The hardest thing right now is explaining to fans of the Toronto Raptors that Kawhi Leonard’s decision to leave for the Los Angeles Clippers wasn’t personal.
Truth is, his departure feels like a backhand to the face after all the love the city showed him during their run to the NBA championship. But in reality, its only business, just like it was when Lebron James twice left Cleveland and Kevin Durant bolted Golden State.
There is no allegiance in pro sports. But it literally cuts both ways. Management dumps players more often than teams dump them. So understand that given the chance, players will always go to the place that suits them and the reason doesn’t always need to be financial. Sometimes is just based on instinct and friendship.
Maybe Drake will write a song about this someday.
Those not interested in Leonard’s comings and goings will just view Saturday’s transaction as another exciting day along the NBA’s fault line. Free agency means daily quakes of news. And this one shook the shelves.
The Clippers were obviously motivated by the Lakers acquisition of Anthony Davis and the forecast the balance of power in the Western Conference had shifted to them. So they went out and pulled off a double-deal rivaling the Brooklyn Nets landing Durant and Kyrie Irving.
Along with agreeing to sign Leonard to a four-year, $141 million deal, the Clippers acquired Paul George from the Oklahoma City Thunder in a transaction that will reverberate in their organization for many years.
The Clippers understood Leonard was toying with the idea of teaming with Davis and James, so they picked up George – Leonard’s BFF – to help lure him to their side of the Staples Center.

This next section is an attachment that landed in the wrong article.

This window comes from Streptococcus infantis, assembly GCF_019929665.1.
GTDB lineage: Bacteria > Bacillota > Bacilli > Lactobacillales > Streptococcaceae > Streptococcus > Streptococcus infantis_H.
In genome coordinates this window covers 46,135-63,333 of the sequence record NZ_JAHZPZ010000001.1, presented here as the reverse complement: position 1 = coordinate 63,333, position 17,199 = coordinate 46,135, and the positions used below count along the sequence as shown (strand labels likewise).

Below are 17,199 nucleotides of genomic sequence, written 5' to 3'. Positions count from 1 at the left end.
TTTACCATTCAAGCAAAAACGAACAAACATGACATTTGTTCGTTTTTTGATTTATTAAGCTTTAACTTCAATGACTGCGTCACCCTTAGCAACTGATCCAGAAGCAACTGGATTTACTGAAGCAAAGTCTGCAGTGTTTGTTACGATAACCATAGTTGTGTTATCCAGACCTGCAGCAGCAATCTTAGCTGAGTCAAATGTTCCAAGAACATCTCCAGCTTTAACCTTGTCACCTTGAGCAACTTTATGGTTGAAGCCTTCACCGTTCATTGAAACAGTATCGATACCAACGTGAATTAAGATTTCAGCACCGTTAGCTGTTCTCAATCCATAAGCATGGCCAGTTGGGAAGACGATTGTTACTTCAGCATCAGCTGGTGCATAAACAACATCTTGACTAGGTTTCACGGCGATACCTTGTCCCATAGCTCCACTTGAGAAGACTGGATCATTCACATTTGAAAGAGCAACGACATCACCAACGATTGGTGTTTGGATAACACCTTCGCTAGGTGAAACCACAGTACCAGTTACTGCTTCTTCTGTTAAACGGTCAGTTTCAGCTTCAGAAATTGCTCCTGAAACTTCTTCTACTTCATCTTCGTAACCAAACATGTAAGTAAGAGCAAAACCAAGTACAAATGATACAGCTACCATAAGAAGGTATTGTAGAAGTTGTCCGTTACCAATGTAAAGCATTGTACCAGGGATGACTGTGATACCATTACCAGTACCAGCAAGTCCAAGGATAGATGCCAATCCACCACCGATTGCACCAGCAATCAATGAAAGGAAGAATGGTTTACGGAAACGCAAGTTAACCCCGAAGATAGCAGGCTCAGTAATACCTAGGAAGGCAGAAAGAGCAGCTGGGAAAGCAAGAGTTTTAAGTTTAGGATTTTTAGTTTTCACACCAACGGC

The Clippers traded four future unprotected first-round picks, one protected first-round pick and two pick swaps to the Thunder. Oklahoma City is getting L.A.’s unprotected 2022, 2024 and 2026 picks, their unprotected 2021 and protected 2023 first-round picks via Miami and the rights to swap picks with the Clippers in 2023 and 2025, league sources said.
The Clippers also are sending point guards Shai Gilgeous-Alexander and Danilo Gallinari to OKC.
According to ESPN, George and his agent, Aaron Mintz, approached Thunder general manager Sam Presti last week and requested a trade. Leonard’s interest in playing for a championship contender (we know Toronto, we know) was matched by George’s interest in sharing the ride with his buddy.
They found a willing partner in the Clippers, who realized how the two moves were connected, and are also well aware George will likely miss few weeks at the start of the 2019-20 season with his bum shoulder. George is owed about $105 million for the next three seasons after averaging a career-best 28 points last season.
Can you imagine what a team with Leonard, George and Patrick Beverley might be able to do and how it can make the Lakers, Golden State Warriors and various other contenders at least a little nervous?
Still, our bet is that this deal eventually works out better for the Thunder who will have access to great young players for the next six seasons.
Look, the Raptors will get over this. They were fully aware Leonard might only be with them for one season – and what a season it was. They accomplished something the New York Knicks haven’t done since 1973.
In time, the disappointment of losing Leonard will be outweighed by the luxury of having him for one magical season. Toronto’s problem now shifts to what can be done knowing Kyle Lowry and Serge Ibaka will be free agents after next season. And it must be done quickly because Milwaukee, Philadelphia, Boston and the Nets are hungry for what they had last season.
Meanwhile, the Western Conference has an intense inter-city rivalry bubbling to the surface, which should make the run at the Warriors even more interesting.
Regardless, we have arrived at a new age in the NBA, one where players can look down the road with their friends and leverage their situations to the point they wind up playing together. Durant and Irving did it. James and Davis did it. Now Leonard and George have followed suit.
“Kawhi recruited the hell out of him,” one source told The Athletic. “He did a number on Paul.”
Lasting memory? Leonard had 14 games of 30 or more points in the playoffs. Only Michael Jordan, Hakeem Olajuwon and Kobe Bryant had more in one postseason.
Oh, well. This will be the first time ever that a reigning NBA Finals MVP will change teams before the following season.
It wasn’t personal, Toronto. It’s just the way business is done now in the NBA.